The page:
The EAT case of Queen Victoria Seamen’s Rest Ltd v Mrs D Ward highlights the ongoing difficulty Tribunals encounter in determining causation in discrimination cases.  As Lord Nicholls observed back in 2001, causation is ‘a slippery word’.   This case also serves as a useful reminder of the general position.

QVSR employed Mrs Ward as an Operations Manager.  She became pregnant and submitted a grievance in relation to her treatment.  Considering this was not investigated properly she resigned, alleging ‘intolerable behaviour’ from her employers.  She complained to the Tribunal of automatic unfair dismissal by reason of  her pregnancy and less favourable treatement on the ground of her pregnancy.

QVSR appealed on the basis that the tribunal had applied the wrong test when considering whether there was discrimination on the ground of pregnancy.  It claimed the tribunal had applied the test that ‘but for’ the failures identified, the subsequent acts of discrimination would not have occured.  They claimed the tribunal should have asked ‘the reason why’ the treatment afforded to Mrs Ward had occured and then it would have found the reason was not her pregnancy.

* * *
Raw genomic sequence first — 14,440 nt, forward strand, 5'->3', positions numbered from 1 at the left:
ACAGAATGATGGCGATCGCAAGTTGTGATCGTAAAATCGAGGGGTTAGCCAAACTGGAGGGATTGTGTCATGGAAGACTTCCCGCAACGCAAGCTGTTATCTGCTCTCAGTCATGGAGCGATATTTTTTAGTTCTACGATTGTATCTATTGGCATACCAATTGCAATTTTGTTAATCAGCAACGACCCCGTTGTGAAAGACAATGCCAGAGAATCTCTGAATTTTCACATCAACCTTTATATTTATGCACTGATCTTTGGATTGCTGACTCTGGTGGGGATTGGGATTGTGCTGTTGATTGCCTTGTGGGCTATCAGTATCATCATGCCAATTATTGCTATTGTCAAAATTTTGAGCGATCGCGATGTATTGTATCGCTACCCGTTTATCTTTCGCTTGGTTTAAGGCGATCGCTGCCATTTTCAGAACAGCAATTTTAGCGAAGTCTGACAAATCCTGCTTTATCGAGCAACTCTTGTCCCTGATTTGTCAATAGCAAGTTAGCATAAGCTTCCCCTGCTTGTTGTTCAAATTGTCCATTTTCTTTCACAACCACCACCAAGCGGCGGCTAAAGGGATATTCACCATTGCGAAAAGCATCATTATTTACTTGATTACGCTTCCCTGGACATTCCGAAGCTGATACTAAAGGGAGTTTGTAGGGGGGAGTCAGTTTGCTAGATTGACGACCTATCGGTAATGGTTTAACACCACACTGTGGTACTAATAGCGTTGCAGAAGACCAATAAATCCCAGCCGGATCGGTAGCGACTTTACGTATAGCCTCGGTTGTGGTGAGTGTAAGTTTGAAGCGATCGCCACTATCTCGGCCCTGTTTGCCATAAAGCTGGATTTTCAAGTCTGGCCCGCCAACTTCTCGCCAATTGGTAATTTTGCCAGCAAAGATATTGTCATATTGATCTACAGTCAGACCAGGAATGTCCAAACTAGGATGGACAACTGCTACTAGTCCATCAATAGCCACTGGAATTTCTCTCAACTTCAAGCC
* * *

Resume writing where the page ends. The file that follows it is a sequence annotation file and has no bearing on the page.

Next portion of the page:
The EAT have confirmed that in deciding whether events or actions are on the ‘grounds of pregnancy’ (as required by the Sex Discrimination Act 1975) a Tribunal should simply ask itself ‘why’ did they occur?  They found in this case that in reality this is what the Tribunal had done.  The confusion arose because of the Tribunals use of the words ‘but for’ in their judgment.  The EAT also reiterated that no comparator is required in pregnancy cases.

So, really a reminder to us of the correct test to be used in pregnancy related discrimination cases.  And a reminder to Tribunals of being careful as to the words they use in judgments as otherwise, like in this case, a claim can end up in the EAT when really there should have been no debate in law entitling QVSR to appeal.